https://thehill.com/policy/defense/overnights/3647019-defense-national-security-how-washington-helped-ukraines-rout-of-russia/

U.S. weapons and intelligence have played a critical role as Ukrainian troops make gains in Kiev’s counteroffensive against Russia.

We’ll look at how Washington has helped the new strategy. Plus, Democratic divisions are looming within legislation aimed at bolstering Taiwan’s defense capabilities.

This is Defense & National Security, your nightly guide to the latest developments at the Pentagon, on Capitol Hill and beyond. For The Hill, I’m Jordan WilliamsSubscribe here.

US weapons, intel boost Kiev in Russia fight

The U.S. has played a quiet but crucial role as Ukrainian troops have made stunning gains this week in a counteroffensive that dealt an embarrassing blow to Russian forces.  

Kyiv’s military strategy, which has allowed it to take back thousands of kilometers worth of Russian-occupied territory within days, is the cumulation of months’ worth of planning helped by U.S. war modeling and expertise.   

In addition, artillery and heavy weapons provided by the U.S. have provided immediate firepower and long-term confidence that Ukraine’s troops will remain equipped for the longer fight. 

State of play: As of Thursday, Ukrainian troops had taken back nearly all of the Kharkiv province in the northeast and continued to liberate several villages in the southern Kherson region, according to officials in the country.  

The gains are part of a two-front counteroffensive that began at the start of September and made major headway in the past week — particularly in Kharkiv, where Ukrainian troops’ lightning-fast advance seemed to catch Russians forces on the back foot and forced them to rapidly retreat.  

President Volodymyr Zelensky said earlier this week that Ukrainian forces had retaken 6,000 square kilometers (2,317 square miles) of Russian-held territory since the beginning of the month — about 3,400 kilometers (2,113 miles) of that in the north just in the last week.    

How the counteroffensive took shape: The counteroffensive was the result of months of discussions, war strategizing and intelligence sharing between senior U.S. and Ukrainian officials, as well as a steady buildup of Ukrainian firepower with the help of U.S. weapons shipments, according to defense officials and experts.   

Zelensky in midsummer relayed to his top military brass that he wanted to make a major push to show that Ukraine could kick back at the Russian incursion, and he had his generals create a plan for a broad offensive across the south and east, CNN first reported.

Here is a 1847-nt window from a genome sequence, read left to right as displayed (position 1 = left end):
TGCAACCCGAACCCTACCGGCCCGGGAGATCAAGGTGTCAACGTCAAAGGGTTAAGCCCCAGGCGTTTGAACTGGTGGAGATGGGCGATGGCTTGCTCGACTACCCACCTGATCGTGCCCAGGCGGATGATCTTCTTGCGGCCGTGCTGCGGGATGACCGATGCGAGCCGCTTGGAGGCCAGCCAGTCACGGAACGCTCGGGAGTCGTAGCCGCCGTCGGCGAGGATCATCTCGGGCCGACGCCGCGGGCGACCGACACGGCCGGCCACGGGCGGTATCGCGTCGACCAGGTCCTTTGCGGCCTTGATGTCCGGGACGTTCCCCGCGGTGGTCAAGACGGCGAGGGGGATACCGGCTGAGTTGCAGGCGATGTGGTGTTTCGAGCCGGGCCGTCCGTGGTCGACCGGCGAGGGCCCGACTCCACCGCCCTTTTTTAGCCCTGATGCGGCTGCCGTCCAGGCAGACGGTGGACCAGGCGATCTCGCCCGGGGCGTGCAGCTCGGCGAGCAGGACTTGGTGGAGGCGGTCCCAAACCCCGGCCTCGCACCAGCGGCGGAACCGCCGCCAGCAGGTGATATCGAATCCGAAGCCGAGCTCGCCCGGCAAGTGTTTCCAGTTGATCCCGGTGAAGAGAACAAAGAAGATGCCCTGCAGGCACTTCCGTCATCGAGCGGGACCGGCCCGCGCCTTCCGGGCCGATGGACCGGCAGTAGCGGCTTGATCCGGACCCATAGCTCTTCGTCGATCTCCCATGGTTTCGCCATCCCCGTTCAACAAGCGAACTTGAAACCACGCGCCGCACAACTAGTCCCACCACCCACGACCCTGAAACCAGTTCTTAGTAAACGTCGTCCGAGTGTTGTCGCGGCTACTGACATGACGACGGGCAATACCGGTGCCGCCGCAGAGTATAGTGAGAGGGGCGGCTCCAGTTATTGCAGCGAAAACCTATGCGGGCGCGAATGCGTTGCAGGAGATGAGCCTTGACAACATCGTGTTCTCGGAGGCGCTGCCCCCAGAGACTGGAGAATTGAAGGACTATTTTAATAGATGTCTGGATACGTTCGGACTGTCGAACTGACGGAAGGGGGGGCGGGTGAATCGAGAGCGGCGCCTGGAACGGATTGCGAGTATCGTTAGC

The strategy, which was then shared with U.S. defense officials, was assessed to likely fail, and the Ukrainians went back to the drawing board, according to The New York Times. 

The role of weapons: The carefully planned operations were then bolstered by U.S. weapons, including precision armaments such as the High Mobility Artillery Rocket System, which allows the Ukrainians to precisely strike and take out high-value Kremlin targets, said Steven Horrell, a senior fellow at the Center for European Policy Analysis.   

As of this week, the U.S. has committed nearly $15 billion in lethal aid to Ukraine since the start of the Feb. 24 invasion.  

And since April, the U.S. government has also led a 50-country effort known as the Ukraine Contact Group to coordinate the flow of military assistance to Kyiv.   

Not over yet: Despite Ukraine’s recent successes — with country officials calling it one of the major turning points of the war — others have warned the fight is still far from over.   

United Nations Secretary-General António Guterres said Wednesday he thinks a peace deal to end the conflict isn’t likely anytime soon 

And Biden administration officials have been hesitant to label the quick Ukrainian territorial gains as a turning point in the war.  

U.S. defense officials point out that the Russians still have large amounts of manpower and weapons in Ukraine and still hold important territory, including key cities and towns in the easternmost Luhansk region. 

Read more here.  

Blinken announces $600M in military aid for Ukraine

Secretary of State Antony Blinken on Thursday announced an additional $600 million in military assistance for Ukraine. 

“Together with our Allies and partners, we are delivering the arms and equipment that Ukraine’s forces are utilizing so effectively as they continue their successful counter-offensive against Russia’s invasion,” he wrote in a State Department release.